By Abdul Matin and Sabine Siebold
MAZAR-I-SHARIF, Afghanistan/BERLIN (Reuters) - Taliban militants stormed the German consulate in the northern Afghan city of Mazar-i-Sharif, ramming its outer wall with a truck bomb before battling security forces in an overnight attack that killed at least four people, officials said.
The explosion caused extensive damage to the building, a NATO spokesman said, but Germany indicated on Friday this would not deter it from continuing its work as part of the international mission in Afghanistan.
Triggered by a suicide bomber, the blast shattered windows as far as 5 km (3 miles) away, NATO said. A local doctor said it and the subsequent firefight also wounded 120 people.
Twenty consular staff survived the attack with no injuries, German officials said.
Foreign Minister Frank-Walter Steinmeier said soldiers had had to battle hard to repel the heavily armed attackers.
"It was only possible to ... beat them back after fighting that occurred at the compound and in the building," he said, adding that Berlin would review its lead role in northern Afghanistan.
His spokesman Martin Schaefer later said he did not expect a big policy shift.
"I cannot imagine that the events of last night will lead to a fundamental change in Germany's thinking or that of the global community on the need for continued assistance for Afghanistan," Schaefer told reporters.
The attack also highlights one of the tougher policy challenges facing U.S. President-elect Donald Trump when he takes office in January.
U.S. combat operations against the Taliban largely ended in 2014, but thousands of its soldiers remain in Afghanistan as part of the NATO-led Resolute Support mission.
The Taliban said the attack was in retaliation for NATO air strikes against a village near the northern city of Kunduz last week in which more than 30 people, many of them children, were killed.
Heavily armed fighters, including suicide bombers, had been sent "with a mission to destroy the German consulate general and kill whoever they found there", the Islamist militant movement's spokesman, Zabihullah Mujahid, said by telephone.
Taliban forces came close to over-running Kunduz last month, a year after briefly capturing it in their biggest success in Afghanistan's 15-year-long war.
INTO THE EARLY HOURS
The NATO spokesman said at least one vehicle packed with explosives was rammed into the high outer wall surrounding the consulate, but authorities were investigating if a second car had been involved.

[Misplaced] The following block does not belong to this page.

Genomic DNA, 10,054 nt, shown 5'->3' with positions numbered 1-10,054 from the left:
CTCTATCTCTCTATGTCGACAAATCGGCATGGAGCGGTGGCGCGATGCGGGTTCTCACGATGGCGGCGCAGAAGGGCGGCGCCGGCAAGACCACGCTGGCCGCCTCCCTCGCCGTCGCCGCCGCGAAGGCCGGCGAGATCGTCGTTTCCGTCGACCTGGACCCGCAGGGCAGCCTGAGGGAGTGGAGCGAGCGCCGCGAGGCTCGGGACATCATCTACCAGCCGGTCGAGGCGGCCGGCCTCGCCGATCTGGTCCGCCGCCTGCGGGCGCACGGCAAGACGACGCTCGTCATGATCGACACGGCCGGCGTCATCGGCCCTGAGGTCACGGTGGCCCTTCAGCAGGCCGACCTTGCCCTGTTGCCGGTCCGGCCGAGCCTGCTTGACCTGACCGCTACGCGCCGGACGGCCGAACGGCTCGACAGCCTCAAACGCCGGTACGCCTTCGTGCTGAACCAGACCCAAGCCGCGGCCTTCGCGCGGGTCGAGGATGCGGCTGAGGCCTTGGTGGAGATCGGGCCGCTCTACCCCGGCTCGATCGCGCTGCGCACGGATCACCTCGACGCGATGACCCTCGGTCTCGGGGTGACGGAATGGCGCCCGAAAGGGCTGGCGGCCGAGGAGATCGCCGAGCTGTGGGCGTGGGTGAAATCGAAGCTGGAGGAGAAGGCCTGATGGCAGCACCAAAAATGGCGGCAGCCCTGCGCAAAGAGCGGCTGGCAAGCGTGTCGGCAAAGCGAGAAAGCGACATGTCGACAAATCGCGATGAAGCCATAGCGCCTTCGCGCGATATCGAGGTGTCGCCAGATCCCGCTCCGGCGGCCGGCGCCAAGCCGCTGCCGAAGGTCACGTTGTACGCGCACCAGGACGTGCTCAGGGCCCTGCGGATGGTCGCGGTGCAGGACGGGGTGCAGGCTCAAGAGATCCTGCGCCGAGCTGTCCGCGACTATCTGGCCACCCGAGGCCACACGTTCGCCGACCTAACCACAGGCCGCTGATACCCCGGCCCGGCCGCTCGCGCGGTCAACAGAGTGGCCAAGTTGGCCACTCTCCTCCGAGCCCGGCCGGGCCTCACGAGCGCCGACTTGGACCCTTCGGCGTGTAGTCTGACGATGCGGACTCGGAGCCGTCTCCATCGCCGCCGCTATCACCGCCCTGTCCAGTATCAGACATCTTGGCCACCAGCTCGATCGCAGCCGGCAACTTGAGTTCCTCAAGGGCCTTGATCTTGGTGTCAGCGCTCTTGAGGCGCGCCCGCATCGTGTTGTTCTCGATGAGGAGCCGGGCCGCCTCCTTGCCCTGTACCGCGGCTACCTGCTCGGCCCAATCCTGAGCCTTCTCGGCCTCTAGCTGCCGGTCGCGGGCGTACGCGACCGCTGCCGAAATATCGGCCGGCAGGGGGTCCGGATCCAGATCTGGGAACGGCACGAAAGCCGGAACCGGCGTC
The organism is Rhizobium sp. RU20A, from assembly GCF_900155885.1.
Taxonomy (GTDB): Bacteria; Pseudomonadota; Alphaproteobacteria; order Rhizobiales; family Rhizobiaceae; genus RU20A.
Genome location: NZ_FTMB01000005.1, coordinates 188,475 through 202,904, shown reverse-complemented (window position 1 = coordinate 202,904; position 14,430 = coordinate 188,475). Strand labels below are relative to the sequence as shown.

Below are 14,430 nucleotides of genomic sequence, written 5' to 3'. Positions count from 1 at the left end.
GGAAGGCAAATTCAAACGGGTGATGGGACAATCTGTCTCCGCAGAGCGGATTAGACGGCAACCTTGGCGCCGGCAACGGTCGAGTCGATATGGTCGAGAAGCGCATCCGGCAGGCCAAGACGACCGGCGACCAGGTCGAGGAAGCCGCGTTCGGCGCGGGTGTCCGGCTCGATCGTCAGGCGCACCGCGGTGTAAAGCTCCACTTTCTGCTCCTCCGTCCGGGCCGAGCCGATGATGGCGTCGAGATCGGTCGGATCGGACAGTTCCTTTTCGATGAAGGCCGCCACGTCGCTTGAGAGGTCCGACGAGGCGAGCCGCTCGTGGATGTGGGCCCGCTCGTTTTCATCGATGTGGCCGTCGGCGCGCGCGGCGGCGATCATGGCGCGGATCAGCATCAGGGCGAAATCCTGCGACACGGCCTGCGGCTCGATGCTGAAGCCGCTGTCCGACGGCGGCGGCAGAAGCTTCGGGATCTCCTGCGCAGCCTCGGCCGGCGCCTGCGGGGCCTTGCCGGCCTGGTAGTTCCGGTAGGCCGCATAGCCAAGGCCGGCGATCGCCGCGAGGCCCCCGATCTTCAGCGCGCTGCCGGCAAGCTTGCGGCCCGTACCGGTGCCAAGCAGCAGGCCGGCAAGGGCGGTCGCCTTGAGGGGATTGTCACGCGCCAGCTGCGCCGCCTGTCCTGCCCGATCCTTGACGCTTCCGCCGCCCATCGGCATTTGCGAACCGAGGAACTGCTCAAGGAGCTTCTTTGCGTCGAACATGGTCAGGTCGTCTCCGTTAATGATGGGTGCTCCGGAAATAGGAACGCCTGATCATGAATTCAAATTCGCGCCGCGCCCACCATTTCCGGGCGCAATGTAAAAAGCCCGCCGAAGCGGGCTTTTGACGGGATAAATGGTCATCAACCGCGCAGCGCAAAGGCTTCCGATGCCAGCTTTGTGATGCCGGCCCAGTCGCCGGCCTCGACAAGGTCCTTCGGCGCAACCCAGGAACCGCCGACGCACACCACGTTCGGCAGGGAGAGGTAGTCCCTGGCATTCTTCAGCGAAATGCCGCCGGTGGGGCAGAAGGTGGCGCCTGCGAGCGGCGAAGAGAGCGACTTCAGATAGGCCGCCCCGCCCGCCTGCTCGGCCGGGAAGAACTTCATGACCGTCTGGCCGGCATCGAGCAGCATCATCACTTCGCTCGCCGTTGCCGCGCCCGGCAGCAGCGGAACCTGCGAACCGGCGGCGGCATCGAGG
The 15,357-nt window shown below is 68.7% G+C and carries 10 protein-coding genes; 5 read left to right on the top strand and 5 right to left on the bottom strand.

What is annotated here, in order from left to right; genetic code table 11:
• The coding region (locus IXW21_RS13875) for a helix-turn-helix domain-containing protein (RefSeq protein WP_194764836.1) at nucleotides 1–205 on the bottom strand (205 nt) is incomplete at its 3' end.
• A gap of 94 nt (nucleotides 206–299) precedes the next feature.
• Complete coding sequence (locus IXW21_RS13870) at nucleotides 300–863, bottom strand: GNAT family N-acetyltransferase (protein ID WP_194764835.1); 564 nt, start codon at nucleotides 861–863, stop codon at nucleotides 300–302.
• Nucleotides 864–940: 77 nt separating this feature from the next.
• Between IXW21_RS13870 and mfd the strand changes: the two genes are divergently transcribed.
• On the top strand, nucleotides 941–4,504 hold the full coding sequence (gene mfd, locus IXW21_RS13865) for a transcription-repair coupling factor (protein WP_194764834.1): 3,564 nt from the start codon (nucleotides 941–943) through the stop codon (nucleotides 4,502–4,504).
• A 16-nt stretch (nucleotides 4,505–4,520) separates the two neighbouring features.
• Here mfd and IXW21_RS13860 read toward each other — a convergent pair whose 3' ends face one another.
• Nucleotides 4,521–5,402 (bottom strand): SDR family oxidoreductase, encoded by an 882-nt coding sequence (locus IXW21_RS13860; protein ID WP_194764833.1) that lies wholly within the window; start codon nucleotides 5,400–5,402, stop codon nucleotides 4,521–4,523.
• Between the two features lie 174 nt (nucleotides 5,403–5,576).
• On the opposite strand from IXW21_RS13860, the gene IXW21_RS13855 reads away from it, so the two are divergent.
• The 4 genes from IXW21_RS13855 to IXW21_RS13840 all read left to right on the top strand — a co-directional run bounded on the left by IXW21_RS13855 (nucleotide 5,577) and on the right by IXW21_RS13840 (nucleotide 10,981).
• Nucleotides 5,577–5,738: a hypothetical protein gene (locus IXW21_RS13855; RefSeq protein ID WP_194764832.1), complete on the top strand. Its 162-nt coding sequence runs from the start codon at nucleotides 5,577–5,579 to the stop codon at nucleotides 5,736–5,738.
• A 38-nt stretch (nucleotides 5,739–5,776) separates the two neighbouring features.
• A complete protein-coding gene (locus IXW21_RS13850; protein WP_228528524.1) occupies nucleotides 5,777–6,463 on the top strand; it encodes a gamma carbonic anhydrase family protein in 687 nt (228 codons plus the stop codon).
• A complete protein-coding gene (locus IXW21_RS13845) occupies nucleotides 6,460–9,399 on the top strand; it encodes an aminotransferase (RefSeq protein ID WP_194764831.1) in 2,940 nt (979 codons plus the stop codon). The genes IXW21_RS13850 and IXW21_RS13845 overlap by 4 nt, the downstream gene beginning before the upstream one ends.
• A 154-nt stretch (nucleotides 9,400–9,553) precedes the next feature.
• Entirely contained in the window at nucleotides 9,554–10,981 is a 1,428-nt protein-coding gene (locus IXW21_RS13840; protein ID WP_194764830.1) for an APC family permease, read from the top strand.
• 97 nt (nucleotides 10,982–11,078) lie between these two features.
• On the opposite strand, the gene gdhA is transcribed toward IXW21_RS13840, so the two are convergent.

"The extent of damage to the city is huge," said Abdul Razaq Qaderi, deputy police chief of Balkh province. "This kind of an attack, bringing a truck full of explosives and blowing it up in the city, had never happened before.
Noor Mohammad Faiz, the head doctor in Mazar-i-Sharif hospital, said four bodies and 120 wounded, most hurt by flying glass, had been brought to the hospital.
Qaderi said German troops later shot and killed two men on motorcycles who did not comply with orders to stop, with a third man seriously injured. German Defence Minister Ursula von der Leyen said that incident was being investigated.
It was not clear if the men were attackers or civilians.
Germany, which heads Resolute Support in northern Afghanistan, has about 800 soldiers at a base on the outskirts of Mazar-i-Sharif, with another 1,000 troops coming from 20 partner countries.
The explosion occurred about an hour before midnight local time, a spokesman for the German military joint forces command in Potsdam said.
"It was a prepared attack for which we made all arrangements," the Taliban's Mujahid said, adding that dozens of German soldiers and intelligence personnel were killed in the attack.
The Taliban often exaggerate casualties caused by its operations.
Sayed Kamal Sadat, police chief of Balkh province, said the fighting was over by the early hours of the morning after Afghan special forces, German security personnel and NATO's quick reaction protection force intervened.
At least one suspect was arrested from the area of explosion, officials said.
The heavily protected consulate is in a large building close to the Blue Mosque in the center of Mazar-i-Sharif, where the Indian consulate was also attacked by militant gunmen earlier this year.
(Additional reporting by Andrea Shalal in BERLIN, James Mackenzie, Mirwais Harooni and Hamid Shalizi in KABUL, and Jibran Ahmad in PESHAWAR; Writing by Andrea Shalal; Editing by John Stonestreet)